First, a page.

Any way thanks for the comments and I hope my noobness entertains you.

Jeff

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Tim

1270 posts in 618 days


#8 posted 03-13-2013 04:41 PM

I see he does recommend learning to saw cleanly enough that you don’t need much more than a chisel to clean up your cut. But if you’re not there yet and your saw isn’t sharp and true, don’t feel like you have to torture yourself doing it the hard way. A plane is basically just a chisel held at a consistent depth and angle after all. It’s still a hand tool and Shannon uses a plane to clean up his saw cuts sometimes too. It was in his sawing fundamentals video.

But at least you can laugh at yourself and are having fun learning. That’s the important part.

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hiswillus

70 posts in 605 days


#9 posted 03-14-2013 07:52 AM

Thanks Tim,
I know, but I kind of get off on torturing myself ;) Really I think it helps me remember my mistakes better and half the time I learn other things along the way of the “scenic route” Some times I just take it a little to far…lol

Oh and I thought I owed you all an updated pic…!

https://s3.amazonaws.com/lumberjocks.com/mjn4gnq.jpg!

These were the joints I was trying to clean up.

P.S.- By the way it seems all my images are inserted as links. I’ve seen others with the picture right in the message. What am I doing wrong?

View paratrooper34's profile

paratrooper34

760 posts in 1609 days


#10 posted 03-14-2013 10:23 AM

Jeff, first on pictures. When you are making your post or reply, above the text box there is an “img” button. Click on that and it allows you to insert pictures directly.

On your project. Is it a saw bench of some type? I now understand better what you were doing and asking. I still say I would not clean up that cut with a chisel. My chisels skills are not good enough to clean that up correctly.

The two tools I would use are either a chisel plane or a router plane. A chisel plane is a better option than a chisel because the plane body will will provide more stability to pare the edge. I actually would use the router plane over the chisel plane because of the accuracy that it will give.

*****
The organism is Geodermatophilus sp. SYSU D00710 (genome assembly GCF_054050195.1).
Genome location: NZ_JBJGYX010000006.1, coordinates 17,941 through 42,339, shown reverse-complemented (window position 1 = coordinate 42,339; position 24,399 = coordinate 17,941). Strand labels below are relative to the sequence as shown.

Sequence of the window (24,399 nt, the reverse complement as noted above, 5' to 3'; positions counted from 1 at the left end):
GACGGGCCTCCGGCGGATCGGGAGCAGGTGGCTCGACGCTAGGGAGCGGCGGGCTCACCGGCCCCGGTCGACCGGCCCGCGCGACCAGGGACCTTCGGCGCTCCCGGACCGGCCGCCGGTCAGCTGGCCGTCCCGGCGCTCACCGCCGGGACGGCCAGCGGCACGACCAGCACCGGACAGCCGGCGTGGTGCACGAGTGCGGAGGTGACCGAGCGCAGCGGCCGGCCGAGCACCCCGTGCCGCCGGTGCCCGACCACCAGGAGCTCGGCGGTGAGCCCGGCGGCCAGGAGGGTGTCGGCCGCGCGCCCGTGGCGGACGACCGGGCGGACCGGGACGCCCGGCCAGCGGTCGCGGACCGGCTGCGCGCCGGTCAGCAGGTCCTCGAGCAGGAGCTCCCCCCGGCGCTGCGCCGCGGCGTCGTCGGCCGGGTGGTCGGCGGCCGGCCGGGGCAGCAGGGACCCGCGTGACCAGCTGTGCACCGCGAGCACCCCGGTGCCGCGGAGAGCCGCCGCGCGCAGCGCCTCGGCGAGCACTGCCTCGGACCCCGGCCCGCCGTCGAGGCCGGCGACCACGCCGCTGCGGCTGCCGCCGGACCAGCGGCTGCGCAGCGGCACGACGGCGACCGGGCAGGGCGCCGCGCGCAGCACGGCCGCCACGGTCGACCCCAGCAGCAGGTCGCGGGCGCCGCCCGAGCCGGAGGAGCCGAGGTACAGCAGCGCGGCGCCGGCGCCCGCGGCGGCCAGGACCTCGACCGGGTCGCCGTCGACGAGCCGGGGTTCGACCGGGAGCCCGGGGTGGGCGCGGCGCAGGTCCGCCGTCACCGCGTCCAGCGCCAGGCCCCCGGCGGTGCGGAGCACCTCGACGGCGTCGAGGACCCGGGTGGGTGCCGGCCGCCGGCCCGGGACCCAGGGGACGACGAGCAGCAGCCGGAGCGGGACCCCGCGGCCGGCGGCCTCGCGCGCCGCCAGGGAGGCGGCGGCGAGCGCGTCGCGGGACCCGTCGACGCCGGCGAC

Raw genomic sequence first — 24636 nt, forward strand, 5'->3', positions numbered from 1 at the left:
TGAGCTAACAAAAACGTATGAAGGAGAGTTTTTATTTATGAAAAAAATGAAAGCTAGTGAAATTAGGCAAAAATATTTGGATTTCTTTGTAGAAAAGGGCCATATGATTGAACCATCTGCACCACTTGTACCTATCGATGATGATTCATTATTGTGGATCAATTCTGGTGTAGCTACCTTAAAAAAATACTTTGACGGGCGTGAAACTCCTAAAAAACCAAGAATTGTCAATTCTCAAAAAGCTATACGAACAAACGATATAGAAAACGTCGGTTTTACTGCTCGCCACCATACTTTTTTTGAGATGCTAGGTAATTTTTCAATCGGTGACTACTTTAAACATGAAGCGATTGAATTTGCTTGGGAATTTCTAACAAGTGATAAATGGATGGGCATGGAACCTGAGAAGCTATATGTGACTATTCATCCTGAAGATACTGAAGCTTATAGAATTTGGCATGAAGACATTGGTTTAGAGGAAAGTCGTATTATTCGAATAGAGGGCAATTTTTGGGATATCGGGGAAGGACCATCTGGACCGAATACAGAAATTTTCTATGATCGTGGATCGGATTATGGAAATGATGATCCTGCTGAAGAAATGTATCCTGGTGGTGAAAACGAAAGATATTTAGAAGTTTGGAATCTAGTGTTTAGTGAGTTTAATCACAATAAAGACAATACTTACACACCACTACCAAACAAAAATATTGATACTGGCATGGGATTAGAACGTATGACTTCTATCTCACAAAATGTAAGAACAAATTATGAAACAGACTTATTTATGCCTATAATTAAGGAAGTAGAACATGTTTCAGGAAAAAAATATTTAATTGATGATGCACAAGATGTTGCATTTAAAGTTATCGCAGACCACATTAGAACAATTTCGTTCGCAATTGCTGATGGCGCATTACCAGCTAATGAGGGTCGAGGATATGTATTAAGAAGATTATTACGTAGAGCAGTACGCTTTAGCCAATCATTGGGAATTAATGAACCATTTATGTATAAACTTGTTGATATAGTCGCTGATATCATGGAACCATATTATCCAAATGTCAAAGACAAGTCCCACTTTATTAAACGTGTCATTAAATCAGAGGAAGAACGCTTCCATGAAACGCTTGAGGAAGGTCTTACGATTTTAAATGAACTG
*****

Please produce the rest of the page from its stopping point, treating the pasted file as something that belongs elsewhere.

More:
-- Mike

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hiswillus

70 posts in 605 days


#11 posted 03-14-2013 12:11 PM

You guessed it trooper!! Funny, must be my browser, that is exactly how I’m doing the image uploads.

Now you got me curious. How would you go about using a router plane. Doesn’t it need something to ride on? For example when using a router plane on a dado it sits on the surface of the board while digging deeper. I can see how you could clean up where the rip meets the cross cut but not how to clean up the full length of the rip cut.

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JohnChung

255 posts in 731 days


#12 posted 03-14-2013 12:50 PM

To clean up that cut there are 2 ways I know.

1) Block plane. Cut the wood by skewing it. End it with a chisel plane…... // if you have this item
2) Block plane again. At the end use a chisel. A wide chisel. The back needs to be FLAT.

John

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paratrooper34

760 posts in 1609 days


#13 posted 03-14-2013 02:35 PM

Jeff, clamp boards to the side to give the router plane a place to ride on. Then it will clean a straight and uniform depth all the way into the corner.

-- Mike

View Tim's profile

Tim

1270 posts in 618 days


#14 posted 03-15-2013 02:03 AM

I see what happened with your picture upload. When you upload a picture, it adds exclamation marks to the beginning and end of the link. Somehow you’ve got an extra exclamation mark before each of your image links that was supposed to go with your image. Maybe you hit return just after one of them and split them up. Be careful to be on a new line and go to the very end of that line after you upload the picture. You can still edit your original question to fix the link if you want to, just not later replies.

View Smitty_Cabinetshop's profile

Smitty_Cabinetshop

9924 posts in 1275 days


#15 posted 03-15-2013 03:06 AM

Missed an exclamation at the beginning…

-- Don't anthropomorphize your handplanes. They hate it when you do that. -- OldTools Archive